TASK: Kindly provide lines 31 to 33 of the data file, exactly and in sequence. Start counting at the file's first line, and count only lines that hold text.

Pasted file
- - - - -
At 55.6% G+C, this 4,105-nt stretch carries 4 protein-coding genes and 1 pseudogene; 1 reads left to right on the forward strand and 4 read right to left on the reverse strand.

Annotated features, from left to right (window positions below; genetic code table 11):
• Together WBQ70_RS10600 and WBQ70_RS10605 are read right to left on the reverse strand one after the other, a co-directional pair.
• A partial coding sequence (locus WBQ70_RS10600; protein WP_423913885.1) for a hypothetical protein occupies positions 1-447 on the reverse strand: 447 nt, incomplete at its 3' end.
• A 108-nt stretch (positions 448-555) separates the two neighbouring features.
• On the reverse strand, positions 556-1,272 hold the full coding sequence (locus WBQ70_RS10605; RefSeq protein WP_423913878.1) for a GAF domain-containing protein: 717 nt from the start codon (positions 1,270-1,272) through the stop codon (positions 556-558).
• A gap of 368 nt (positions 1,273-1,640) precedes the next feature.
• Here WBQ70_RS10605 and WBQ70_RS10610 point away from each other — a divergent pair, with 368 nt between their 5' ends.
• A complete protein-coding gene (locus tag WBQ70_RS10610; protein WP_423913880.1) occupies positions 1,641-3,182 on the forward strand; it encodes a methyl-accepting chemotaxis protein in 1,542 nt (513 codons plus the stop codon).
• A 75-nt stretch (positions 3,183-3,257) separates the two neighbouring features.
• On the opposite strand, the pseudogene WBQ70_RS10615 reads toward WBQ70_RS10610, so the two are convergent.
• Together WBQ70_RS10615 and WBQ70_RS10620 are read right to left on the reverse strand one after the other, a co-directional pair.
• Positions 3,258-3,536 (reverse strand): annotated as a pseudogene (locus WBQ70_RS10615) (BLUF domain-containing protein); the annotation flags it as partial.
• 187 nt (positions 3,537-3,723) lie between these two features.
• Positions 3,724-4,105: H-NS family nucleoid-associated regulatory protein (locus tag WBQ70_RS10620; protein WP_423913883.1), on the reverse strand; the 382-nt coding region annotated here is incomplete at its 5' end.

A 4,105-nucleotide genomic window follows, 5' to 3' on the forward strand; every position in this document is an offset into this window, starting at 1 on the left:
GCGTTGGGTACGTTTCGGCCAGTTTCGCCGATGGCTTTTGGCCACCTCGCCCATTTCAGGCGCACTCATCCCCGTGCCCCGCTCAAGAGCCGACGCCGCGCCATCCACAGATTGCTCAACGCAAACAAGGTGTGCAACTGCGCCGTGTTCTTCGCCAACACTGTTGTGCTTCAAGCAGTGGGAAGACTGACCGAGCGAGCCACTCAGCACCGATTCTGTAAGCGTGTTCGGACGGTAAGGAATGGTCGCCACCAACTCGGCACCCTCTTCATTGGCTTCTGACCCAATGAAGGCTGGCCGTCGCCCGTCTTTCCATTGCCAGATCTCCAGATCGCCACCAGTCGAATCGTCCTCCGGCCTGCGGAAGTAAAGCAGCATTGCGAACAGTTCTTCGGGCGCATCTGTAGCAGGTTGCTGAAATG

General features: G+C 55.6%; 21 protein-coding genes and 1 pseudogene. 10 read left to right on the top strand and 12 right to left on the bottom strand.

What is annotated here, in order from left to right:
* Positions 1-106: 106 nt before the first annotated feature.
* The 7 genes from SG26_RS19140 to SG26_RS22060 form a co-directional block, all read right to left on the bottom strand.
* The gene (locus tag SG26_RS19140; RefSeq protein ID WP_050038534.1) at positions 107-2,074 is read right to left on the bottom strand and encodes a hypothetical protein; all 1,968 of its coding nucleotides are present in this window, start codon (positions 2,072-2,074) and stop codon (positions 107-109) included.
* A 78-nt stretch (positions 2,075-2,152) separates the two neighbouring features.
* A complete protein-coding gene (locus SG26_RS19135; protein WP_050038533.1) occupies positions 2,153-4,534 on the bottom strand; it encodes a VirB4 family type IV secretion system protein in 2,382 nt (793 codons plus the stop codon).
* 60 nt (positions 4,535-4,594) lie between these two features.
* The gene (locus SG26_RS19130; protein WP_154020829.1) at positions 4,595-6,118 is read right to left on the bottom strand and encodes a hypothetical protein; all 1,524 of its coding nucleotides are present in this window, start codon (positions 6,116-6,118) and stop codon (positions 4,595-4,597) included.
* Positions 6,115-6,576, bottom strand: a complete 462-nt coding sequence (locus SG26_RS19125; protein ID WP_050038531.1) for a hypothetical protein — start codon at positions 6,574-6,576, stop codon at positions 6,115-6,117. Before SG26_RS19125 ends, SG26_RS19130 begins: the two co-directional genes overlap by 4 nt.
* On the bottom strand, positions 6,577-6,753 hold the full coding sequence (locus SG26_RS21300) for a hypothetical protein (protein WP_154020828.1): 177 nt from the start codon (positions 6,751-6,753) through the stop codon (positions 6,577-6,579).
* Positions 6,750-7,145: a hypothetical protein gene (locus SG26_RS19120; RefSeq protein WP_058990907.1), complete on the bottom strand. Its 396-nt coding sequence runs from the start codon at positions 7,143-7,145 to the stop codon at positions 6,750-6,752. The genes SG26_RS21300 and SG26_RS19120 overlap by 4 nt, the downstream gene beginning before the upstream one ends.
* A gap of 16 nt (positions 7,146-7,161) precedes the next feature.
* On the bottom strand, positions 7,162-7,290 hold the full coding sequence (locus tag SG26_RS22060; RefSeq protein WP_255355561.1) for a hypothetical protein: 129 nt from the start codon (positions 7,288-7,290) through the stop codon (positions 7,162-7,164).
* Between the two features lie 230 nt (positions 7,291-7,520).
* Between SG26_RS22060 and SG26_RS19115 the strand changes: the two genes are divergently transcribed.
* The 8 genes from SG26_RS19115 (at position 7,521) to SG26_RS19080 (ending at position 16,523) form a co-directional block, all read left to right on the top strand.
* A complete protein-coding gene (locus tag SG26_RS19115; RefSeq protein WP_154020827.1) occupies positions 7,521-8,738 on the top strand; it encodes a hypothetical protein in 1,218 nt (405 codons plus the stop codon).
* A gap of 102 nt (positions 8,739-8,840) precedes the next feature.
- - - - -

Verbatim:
* On the bottom strand, positions 7,162-7,290 hold the full coding sequence (locus tag SG26_RS22060; RefSeq protein WP_255355561.1) for a hypothetical protein: 129 nt from the start codon (positions 7,288-7,290) through the stop codon (positions 7,162-7,164).
* Between the two features lie 230 nt (positions 7,291-7,520).
* Between SG26_RS22060 and SG26_RS19115 the strand changes: the two genes are divergently transcribed.